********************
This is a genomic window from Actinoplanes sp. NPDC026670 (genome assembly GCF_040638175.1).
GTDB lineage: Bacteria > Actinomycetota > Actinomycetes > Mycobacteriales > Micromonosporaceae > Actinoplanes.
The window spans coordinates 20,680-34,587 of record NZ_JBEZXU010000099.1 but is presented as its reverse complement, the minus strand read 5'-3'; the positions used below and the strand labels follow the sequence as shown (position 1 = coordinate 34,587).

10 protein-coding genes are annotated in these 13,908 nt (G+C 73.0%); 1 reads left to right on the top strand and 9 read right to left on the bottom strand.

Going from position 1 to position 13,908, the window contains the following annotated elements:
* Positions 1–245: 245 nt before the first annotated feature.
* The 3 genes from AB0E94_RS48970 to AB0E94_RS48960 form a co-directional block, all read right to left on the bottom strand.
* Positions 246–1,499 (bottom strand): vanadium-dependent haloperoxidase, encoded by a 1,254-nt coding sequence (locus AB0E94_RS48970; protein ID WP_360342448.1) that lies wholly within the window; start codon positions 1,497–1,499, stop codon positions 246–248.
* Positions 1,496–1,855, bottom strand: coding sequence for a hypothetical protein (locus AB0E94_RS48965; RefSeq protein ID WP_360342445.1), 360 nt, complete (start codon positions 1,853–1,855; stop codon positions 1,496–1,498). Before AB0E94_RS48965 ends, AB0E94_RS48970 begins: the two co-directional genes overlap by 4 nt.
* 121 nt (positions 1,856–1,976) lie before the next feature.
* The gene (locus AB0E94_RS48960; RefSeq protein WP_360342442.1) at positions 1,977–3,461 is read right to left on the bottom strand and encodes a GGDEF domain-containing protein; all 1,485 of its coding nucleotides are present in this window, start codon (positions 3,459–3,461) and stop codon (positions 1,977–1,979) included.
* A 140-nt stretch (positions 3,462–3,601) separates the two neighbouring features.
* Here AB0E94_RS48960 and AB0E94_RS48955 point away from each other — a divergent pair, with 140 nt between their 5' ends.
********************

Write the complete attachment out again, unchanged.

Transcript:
This is a genomic window from Actinoplanes sp. NPDC026670 (genome assembly GCF_040638175.1).
GTDB lineage: Bacteria > Actinomycetota > Actinomycetes > Mycobacteriales > Micromonosporaceae > Actinoplanes.
The window spans coordinates 20,680-34,587 of record NZ_JBEZXU010000099.1 but is presented as its reverse complement, the minus strand read 5'-3'; the positions used below and the strand labels follow the sequence as shown (position 1 = coordinate 34,587).

10 protein-coding genes are annotated in these 13,908 nt (G+C 73.0%); 1 reads left to right on the top strand and 9 read right to left on the bottom strand.

Going from position 1 to position 13,908, the window contains the following annotated elements:
* Positions 1–245: 245 nt before the first annotated feature.
* The 3 genes from AB0E94_RS48970 to AB0E94_RS48960 form a co-directional block, all read right to left on the bottom strand.
* Positions 246–1,499 (bottom strand): vanadium-dependent haloperoxidase, encoded by a 1,254-nt coding sequence (locus AB0E94_RS48970; protein ID WP_360342448.1) that lies wholly within the window; start codon positions 1,497–1,499, stop codon positions 246–248.
* Positions 1,496–1,855, bottom strand: coding sequence for a hypothetical protein (locus AB0E94_RS48965; RefSeq protein ID WP_360342445.1), 360 nt, complete (start codon positions 1,853–1,855; stop codon positions 1,496–1,498). Before AB0E94_RS48965 ends, AB0E94_RS48970 begins: the two co-directional genes overlap by 4 nt.
* 121 nt (positions 1,856–1,976) lie before the next feature.
* The gene (locus AB0E94_RS48960; RefSeq protein WP_360342442.1) at positions 1,977–3,461 is read right to left on the bottom strand and encodes a GGDEF domain-containing protein; all 1,485 of its coding nucleotides are present in this window, start codon (positions 3,459–3,461) and stop codon (positions 1,977–1,979) included.
* A 140-nt stretch (positions 3,462–3,601) separates the two neighbouring features.
* Here AB0E94_RS48960 and AB0E94_RS48955 point away from each other — a divergent pair, with 140 nt between their 5' ends.